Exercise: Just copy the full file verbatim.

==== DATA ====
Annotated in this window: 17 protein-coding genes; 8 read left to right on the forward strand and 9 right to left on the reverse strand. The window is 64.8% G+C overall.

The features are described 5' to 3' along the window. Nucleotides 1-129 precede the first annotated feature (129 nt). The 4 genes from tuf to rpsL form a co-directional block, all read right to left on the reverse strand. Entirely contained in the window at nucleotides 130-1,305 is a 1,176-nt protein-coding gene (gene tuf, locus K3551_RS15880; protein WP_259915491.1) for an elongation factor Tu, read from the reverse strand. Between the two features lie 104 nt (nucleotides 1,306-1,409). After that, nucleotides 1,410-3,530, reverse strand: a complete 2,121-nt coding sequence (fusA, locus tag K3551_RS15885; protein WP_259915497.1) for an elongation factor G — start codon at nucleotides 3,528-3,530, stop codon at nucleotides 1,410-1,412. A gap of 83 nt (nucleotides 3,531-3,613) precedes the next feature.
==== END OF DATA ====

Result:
Annotated in this window: 17 protein-coding genes; 8 read left to right on the forward strand and 9 right to left on the reverse strand. The window is 64.8% G+C overall.

The features are described 5' to 3' along the window. Nucleotides 1-129 precede the first annotated feature (129 nt). The 4 genes from tuf to rpsL form a co-directional block, all read right to left on the reverse strand. Entirely contained in the window at nucleotides 130-1,305 is a 1,176-nt protein-coding gene (gene tuf, locus K3551_RS15880; protein WP_259915491.1) for an elongation factor Tu, read from the reverse strand. Between the two features lie 104 nt (nucleotides 1,306-1,409). After that, nucleotides 1,410-3,530, reverse strand: a complete 2,121-nt coding sequence (fusA, locus tag K3551_RS15885; protein WP_259915497.1) for an elongation factor G — start codon at nucleotides 3,528-3,530, stop codon at nucleotides 1,410-1,412. A gap of 83 nt (nucleotides 3,531-3,613) precedes the next feature.